Saskatchewan scores D on poverty report card: Food Banks Canada
A recent report from Food Banks Canada has handed Saskatchewan a grade of D on its poverty report card, behind the national average of D+.
Only British Columbia (D+), Manitoba (C-), Quebec (B-) and Prince Edward Island (C-) rank above while Alberta remains tied with Saskatchewan.
The province’s poverty landscape is “unique” according to the report – given that 42 per cent of Saskatchewan’s population lives in either Regina or Saskatoon and 16 per cent of the population is Indigenous.
“While economic challenges such as housing affordability and rent inflation are prevalent across the prairies, Indigenous communities in Saskatchewan are disproportionately affected by increasing housing costs,” the report says.
The report is broken into four sections: Experience of Poverty, Poverty Measures, Material Deprivation, and Legislative Progress.
For experience and poverty measures, the province received a D-.
A key contributor to the score is the fact that 49.3 per cent of respondents feel worse off compared to last year. Saskatchewan is nearly tied with Alberta as the second worst in the country in the category behind Nova Scotia.
In addition, 59 per cent of people believe rates of government support are not high enough to keep up with the cost of living.
“Saskatchewan consistently performed poorly in each indicator in this section, suggesting that residents are acutely experiencing poverty,” the report says.
“Its overall grade of D- in this section is the worst out of all the provinces (tied with Nova Scotia).”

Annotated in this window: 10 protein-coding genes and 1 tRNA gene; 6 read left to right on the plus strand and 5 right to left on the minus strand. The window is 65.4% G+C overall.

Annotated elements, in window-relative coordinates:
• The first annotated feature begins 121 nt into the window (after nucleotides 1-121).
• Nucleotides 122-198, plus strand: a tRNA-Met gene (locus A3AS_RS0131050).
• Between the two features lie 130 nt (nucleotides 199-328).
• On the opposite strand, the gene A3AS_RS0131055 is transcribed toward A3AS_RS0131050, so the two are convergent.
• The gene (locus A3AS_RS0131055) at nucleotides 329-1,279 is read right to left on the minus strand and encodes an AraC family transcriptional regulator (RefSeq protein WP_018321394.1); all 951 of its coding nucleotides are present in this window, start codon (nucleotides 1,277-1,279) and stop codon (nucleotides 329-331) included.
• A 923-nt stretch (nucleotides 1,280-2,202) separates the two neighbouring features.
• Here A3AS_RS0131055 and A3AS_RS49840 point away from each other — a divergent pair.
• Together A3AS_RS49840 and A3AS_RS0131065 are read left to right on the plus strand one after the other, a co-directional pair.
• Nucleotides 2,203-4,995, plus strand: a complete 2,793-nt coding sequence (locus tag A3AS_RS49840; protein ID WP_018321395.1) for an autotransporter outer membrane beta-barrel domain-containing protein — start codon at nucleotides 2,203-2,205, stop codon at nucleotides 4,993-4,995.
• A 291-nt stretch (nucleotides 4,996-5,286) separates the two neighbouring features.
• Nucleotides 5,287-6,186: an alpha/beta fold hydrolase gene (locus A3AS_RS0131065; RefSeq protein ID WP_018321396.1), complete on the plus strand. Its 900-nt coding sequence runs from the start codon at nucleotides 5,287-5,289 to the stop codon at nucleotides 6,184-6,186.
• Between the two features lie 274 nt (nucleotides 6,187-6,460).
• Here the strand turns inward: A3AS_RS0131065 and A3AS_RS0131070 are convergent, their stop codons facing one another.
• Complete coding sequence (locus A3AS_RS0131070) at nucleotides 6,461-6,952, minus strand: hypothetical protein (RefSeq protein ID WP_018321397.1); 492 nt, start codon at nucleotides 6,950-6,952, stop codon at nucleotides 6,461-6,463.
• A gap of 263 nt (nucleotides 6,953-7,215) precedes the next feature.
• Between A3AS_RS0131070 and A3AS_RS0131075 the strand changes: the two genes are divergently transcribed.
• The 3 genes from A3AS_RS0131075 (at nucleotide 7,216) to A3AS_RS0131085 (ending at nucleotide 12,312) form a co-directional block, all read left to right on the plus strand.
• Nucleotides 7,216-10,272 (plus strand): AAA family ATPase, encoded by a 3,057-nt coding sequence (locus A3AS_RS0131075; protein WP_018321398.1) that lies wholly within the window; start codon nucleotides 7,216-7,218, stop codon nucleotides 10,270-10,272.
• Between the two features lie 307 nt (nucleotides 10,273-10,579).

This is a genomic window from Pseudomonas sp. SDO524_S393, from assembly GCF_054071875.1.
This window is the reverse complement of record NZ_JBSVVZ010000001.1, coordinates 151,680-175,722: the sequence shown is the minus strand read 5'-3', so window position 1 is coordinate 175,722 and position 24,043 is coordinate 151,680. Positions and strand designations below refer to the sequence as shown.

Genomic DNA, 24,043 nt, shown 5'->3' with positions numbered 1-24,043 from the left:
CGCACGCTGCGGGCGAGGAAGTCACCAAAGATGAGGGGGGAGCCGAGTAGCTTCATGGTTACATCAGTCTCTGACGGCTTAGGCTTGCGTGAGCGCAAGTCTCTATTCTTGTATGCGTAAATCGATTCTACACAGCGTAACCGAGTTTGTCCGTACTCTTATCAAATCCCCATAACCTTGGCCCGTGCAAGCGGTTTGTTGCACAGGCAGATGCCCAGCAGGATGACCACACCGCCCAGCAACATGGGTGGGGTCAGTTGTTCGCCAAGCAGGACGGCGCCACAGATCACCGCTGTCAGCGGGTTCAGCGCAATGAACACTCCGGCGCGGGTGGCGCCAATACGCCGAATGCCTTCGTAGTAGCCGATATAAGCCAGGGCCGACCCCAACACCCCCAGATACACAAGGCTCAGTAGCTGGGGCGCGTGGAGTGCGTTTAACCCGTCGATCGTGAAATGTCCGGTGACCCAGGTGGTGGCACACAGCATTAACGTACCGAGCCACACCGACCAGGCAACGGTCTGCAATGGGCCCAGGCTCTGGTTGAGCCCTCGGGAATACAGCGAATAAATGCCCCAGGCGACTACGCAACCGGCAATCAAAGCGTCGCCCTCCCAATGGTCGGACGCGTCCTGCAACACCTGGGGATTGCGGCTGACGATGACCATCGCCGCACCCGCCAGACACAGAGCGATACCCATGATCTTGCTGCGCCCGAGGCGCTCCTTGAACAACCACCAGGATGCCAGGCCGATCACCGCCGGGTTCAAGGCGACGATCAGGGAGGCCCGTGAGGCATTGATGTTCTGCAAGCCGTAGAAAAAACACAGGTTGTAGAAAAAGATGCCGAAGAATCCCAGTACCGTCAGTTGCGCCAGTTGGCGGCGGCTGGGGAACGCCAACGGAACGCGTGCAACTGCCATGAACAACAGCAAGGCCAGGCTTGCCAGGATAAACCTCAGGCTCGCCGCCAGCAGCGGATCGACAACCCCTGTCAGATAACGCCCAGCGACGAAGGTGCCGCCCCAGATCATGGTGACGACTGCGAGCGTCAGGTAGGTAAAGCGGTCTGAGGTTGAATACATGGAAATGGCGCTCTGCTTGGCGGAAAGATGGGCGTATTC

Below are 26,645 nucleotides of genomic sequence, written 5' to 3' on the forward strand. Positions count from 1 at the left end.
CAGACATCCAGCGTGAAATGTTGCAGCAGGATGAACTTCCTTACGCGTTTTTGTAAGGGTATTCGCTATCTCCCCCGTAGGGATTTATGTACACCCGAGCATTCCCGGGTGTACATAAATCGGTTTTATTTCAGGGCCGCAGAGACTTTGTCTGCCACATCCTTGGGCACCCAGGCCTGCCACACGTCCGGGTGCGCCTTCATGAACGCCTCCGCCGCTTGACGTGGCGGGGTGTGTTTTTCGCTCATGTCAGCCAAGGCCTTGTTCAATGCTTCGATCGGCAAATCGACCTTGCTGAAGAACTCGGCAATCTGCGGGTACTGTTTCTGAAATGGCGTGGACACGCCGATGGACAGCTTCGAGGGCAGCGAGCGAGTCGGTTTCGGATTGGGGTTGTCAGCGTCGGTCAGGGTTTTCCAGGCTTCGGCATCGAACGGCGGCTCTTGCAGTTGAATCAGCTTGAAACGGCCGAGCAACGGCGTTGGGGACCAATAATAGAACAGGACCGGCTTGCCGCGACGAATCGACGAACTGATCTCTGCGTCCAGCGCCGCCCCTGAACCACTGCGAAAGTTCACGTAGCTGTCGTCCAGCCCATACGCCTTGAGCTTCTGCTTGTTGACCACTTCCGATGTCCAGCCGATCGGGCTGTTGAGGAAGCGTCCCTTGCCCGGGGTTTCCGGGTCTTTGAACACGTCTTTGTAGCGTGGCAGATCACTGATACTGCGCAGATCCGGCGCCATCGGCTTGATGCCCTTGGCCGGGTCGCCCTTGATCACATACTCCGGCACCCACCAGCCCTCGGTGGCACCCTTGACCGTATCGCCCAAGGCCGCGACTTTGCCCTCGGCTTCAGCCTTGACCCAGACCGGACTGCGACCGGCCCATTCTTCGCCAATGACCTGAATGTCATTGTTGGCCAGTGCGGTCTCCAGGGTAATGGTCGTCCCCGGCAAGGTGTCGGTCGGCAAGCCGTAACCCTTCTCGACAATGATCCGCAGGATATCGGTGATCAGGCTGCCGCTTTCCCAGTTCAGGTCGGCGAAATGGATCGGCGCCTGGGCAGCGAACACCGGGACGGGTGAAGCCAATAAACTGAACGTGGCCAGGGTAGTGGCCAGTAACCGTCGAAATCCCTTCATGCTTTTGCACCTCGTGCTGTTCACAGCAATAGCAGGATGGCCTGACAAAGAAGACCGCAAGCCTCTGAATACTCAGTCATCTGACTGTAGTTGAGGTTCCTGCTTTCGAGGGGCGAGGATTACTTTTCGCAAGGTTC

Saskatchewan also leads the country with its poverty rate, with 9.1 per cent of people living below the poverty line.
When compared to other prairie provinces, Saskatchewan performs better on its two social assistance rate indicators. However, the overall rates are still below the poverty line.
“For single adults, social assistance rates result in incomes at below half of the poverty line, which contributed to low grades in this section,” the report says.
In terms of material deprivation, Saskatchewan scores better, recording a C-.
The Material Deprivation Index (MDI) is a measure that assesses the extent to which individuals lack access to a list of basic needs.
If someone can afford all the items on the list, they’re considered as having an adequate standard of living.
While Saskatchewan scored better than its prairie neighbours, over 25 per cent of people lacked two or more items that are deemed necessary for a decent standard of living.
Across the country, the most common items people can’t afford are the ability to:
- Pay for an unexpected expense of $500 from their own resources.
- Repair or replace broken or damaged furniture.
- Repair or replace broken or damaged electronic goods (i.e. refrigerator, washing machine, laptop).
- Spend a small amount of money on themselves each week.
Lastly, the report identified shortcomings with the province’s approach to addressing poverty.
“Despite a strong economy and the second lowest unemployment rate in the country, Saskatchewan residents experience some of the highest poverty rates nationally,” the report read.
However, developments such as increases to social assistance programs like SIS, SAID and achieving $10-a-day daycare were highlighted.
“While Saskatchewan took valuable steps to combat poverty reduction with the introduction of the provincial poverty reduction strategy and its goal of reducing the number of people experiencing poverty by 50 per cent by 2025, the current strategy has not been updated or improved since 2016,” the report read.
“Although Canada as a whole has come close to achieving a 50 per cent reduction in poverty (thanks in part to significant pandemic supports), Saskatchewan has not. From 2015 to 2021, poverty rates declined by only 25 per cent in the province.”
The report concluded by outlining the need for affordable housing projects and reducing regional inequalities especially between Indigenous and non-Indigenous communities.
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